Following is a list of the mayors of Keokuk, with the year in which each entered upon the duties of the office, each one serving until his successor was elected and qualified: William A. Clark,from January 10 to April 17, 1848; Justin Millard, April, 1848; Uriah Raplee, April, 1849 (resigned in September following his election and John A. Graham was elected to fill the vacancy) ; John A. Graham, 1850; B. S. Merriam, 1852; David W. Kilbourne, 1855; Samuel R. Curtis, 1856; Hawkins Taylor, 1857; H. W. Sample, 1858; William Leighton, 1859; William Patterson, i860; J. J. Brice, 1861; R. P. Creel, 1862; George B. Smyth, 1863; J. M. Hiatt, 1864: William Patterson, 1865; William Timberman, 1867; John A. Mc- Dowell, 1868; A. J. Wilkinson, 1869; William Timberman, 1870; Henry W. Rothert, 1871; Daniel F. Miller, Sr., 1873; Edmund Jaeger, 1874; J orm N. Irwin, 1876; James B. Paul, 1879; James N. Welsh, 1880; Lewis Hosmer, 1881; David J. Ayers, 1882; George D. Rand, 1883; Edmund Jaeger, 1884; James C. Davis, 1885; John N. Irwin, 1887; John E. Craig, 1889; S. W. Moorhead, 1893; Felix T. Hughes, 1895; J. L. Root, 1897; James F. Daugherty, 1899; Theodore A. Craig, 1901 ; Andrew J. Dimond, 1903; James Cam- eron, 1905; W. E. Strimback, 1907; Charles Off, 1909. 

In 1910 the city adopted the commission form of government. Joshua F. Elder was elected mayor, and F. T. F. Schmidt and Thomas P. Gray, councilmen. In 191 2 Mayor Elder and Councilman Gray were reelected and T. J. Hickey was chosen as the successor of Councilman Schmidt. The officers elected in 1914 were: S. W. Moorhead, mayor; Joseph A. M. Collins and F. T. F. Schmidt, councilmen.

Waterworks

Probably no better account of the manner in which the Keokuk waterworks was inaugurated could be given than that published in the Keokuk Gate City of July 19, 1878, the day following the first test of the new plant, which is here quoted: 

"The great inconvenience to which the citizens of Keokuk have been periodically subjected through lack of water, and inconvenience amounting almost to distress at times, induced W. C. Stripe to study the subject of an artificial supply of that indispensable element. Some three years since, a few citizens, at his invitation, met at the United States engineer's office to inspect his plans and consult respecting the feasibility of erecting waterworks. The plans, so far as they were matured, met their approbation, and he was requested to complete them and make estimates of the probable cost and profits.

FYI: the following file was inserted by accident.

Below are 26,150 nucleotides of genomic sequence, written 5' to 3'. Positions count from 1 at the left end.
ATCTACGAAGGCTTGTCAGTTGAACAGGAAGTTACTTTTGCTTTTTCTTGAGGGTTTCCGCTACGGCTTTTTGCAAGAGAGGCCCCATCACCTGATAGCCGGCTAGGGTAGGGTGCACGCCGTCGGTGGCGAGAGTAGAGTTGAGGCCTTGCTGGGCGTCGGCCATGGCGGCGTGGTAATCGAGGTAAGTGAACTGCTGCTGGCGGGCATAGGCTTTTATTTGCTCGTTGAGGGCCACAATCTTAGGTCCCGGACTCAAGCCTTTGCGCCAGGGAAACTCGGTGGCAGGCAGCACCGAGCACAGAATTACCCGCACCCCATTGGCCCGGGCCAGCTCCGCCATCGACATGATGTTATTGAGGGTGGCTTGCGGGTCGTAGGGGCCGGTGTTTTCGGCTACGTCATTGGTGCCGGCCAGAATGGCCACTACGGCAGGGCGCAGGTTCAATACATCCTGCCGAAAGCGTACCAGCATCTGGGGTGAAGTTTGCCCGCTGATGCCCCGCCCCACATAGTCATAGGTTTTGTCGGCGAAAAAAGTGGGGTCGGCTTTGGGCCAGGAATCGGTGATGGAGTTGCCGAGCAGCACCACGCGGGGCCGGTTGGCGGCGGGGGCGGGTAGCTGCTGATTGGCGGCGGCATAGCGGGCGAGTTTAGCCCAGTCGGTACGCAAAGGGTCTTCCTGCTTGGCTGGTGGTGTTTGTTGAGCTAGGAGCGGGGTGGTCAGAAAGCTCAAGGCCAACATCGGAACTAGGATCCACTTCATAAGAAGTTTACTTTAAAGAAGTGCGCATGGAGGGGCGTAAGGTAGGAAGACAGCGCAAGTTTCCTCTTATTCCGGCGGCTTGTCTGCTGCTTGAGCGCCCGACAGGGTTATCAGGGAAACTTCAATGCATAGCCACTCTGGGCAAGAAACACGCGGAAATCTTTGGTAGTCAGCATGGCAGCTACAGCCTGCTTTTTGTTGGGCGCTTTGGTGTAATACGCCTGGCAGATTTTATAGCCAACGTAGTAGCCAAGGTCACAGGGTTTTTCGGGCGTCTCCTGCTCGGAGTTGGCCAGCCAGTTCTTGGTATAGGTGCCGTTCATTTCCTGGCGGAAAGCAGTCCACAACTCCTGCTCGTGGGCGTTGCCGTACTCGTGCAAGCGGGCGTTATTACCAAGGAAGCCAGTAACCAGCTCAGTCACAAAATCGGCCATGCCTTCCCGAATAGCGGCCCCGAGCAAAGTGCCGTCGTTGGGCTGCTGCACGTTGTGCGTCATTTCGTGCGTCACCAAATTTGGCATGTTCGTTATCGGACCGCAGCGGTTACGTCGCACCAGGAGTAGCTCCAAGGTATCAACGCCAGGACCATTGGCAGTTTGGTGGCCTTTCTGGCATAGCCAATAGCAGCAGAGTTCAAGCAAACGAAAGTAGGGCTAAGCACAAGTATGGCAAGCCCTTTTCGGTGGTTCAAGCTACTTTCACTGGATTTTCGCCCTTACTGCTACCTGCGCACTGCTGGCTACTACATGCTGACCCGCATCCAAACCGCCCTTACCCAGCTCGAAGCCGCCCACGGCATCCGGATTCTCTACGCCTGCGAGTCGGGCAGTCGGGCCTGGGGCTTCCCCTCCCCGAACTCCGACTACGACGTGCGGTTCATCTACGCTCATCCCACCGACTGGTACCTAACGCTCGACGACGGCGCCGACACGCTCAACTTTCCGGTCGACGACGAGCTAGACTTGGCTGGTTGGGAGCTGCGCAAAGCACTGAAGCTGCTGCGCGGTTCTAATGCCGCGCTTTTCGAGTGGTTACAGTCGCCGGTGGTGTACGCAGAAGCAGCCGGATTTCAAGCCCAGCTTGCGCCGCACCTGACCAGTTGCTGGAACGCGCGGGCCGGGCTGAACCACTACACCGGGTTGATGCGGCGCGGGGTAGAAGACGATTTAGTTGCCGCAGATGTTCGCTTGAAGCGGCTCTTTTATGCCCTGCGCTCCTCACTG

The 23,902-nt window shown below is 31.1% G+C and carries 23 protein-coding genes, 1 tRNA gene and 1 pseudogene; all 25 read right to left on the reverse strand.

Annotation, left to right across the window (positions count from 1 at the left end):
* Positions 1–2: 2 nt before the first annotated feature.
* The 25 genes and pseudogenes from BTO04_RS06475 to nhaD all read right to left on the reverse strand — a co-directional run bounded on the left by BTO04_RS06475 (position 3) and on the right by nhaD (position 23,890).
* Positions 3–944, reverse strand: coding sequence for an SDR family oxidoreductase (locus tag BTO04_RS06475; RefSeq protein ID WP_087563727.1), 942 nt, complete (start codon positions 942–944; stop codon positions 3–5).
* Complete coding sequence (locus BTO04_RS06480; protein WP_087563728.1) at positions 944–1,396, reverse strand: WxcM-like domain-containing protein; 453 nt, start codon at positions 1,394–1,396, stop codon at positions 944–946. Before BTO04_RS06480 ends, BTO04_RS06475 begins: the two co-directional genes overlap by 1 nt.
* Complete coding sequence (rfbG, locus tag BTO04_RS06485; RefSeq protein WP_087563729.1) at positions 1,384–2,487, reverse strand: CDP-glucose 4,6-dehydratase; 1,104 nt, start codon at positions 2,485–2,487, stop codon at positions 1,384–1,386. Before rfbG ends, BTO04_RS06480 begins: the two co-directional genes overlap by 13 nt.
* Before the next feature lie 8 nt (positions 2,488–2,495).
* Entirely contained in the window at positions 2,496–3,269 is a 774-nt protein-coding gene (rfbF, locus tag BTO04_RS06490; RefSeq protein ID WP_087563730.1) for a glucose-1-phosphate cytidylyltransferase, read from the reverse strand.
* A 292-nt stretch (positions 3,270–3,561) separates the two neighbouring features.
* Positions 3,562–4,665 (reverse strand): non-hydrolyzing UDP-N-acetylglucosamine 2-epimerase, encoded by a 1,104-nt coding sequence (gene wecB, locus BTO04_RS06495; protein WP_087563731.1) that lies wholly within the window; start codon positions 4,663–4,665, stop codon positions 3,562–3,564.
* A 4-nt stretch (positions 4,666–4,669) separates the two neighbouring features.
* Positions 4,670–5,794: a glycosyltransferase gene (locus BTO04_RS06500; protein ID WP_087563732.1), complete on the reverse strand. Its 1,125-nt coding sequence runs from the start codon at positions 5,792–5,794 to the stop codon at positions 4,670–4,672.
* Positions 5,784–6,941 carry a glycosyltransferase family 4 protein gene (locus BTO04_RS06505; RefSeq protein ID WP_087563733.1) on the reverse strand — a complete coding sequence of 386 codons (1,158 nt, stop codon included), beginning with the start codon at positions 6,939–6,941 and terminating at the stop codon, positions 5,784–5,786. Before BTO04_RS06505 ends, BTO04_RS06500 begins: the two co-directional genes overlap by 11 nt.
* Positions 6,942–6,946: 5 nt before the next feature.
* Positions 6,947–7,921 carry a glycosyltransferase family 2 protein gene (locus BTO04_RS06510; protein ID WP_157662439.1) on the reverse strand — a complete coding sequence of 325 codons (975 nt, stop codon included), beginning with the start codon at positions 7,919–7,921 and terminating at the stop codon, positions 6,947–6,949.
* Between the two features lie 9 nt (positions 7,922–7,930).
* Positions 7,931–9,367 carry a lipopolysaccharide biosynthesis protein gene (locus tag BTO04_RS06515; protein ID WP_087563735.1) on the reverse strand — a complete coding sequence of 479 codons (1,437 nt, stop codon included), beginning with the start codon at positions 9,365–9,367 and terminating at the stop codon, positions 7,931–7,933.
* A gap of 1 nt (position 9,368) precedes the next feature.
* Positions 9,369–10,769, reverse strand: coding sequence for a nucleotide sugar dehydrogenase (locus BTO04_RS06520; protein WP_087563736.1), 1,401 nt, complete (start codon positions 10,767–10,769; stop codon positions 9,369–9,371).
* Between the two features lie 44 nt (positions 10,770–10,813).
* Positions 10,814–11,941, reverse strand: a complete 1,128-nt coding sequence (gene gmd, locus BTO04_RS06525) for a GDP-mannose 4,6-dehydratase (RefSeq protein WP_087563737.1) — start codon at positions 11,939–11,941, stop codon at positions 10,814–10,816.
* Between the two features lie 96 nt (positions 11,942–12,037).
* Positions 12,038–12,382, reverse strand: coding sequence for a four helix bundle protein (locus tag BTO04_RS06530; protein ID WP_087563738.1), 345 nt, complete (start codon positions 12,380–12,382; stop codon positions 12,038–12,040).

"Before this was completed, a Mr. Weir, who had just completed the waterworks at Muscatine, visited Keokuk and submitted to the city council a plan to furnish a supply of water for domestic and public purposes, which combined the two grades of gravity and di- rect pressure — gravity for domestic and direct pressure for public purposes, including the extinguishing of fires. Mr. Weir's plan was a very good one and met the approbation of the city council, and he was requested to meet the council at its next session and explain his plans and estimates more in detail. He appeared before the council, as requested, and explained his plans, which comprised a reservoir on the avenue, capable of holding 130,000,000 gallons, with pumping machinery to furnish 1,500,000 gallons each twenty-four hours, five and one-half miles of mains and fifty hydrants, at a cost of $150,000. 

"Mr. Stripe also appeared before the council, and upon permission being given him, addressed them in opposition to Mr. Weir's proposition, mainly on the score of its extravagant cost, criticised it in detail and proved to the satisfaction of all who heard him that the entire apparatus proposed by Mr. Weir could be furnished for a sum but little exceeding one-half his figures. Considerable excitement ensued on the subject, Mr. Weir having stated publicly that his plans would assuredly be adopted. But the inexorable logic of figures prevailed and the Weir project was abandoned. Now was Mr. Stripe's opportunity. He invited a number of gentlemen who had manifestly an interest in the matter to meet him at his residence. To them he exhibited his plans and estimates, which they examined minutely, and having approved them determined to submit them to the city council and ask their cooperation to establish the work. 

"Mr. Stripe met the council, exhibited the plans and estimates, which comprised pumping apparatus to furnish 1,000,000 gallons per day, a stand-pipe sixty feet high, to be erected at the intersection of Second and High streets, a location 154 feet above the city datum line, and about eight miles of mains, at a cost of seventy thousand to seventy-five thousand dollars. This would have furnished ample supply for domestic use all over the city and for fire purposes, without the intervention of fire-engines at any point no higher than Main Street.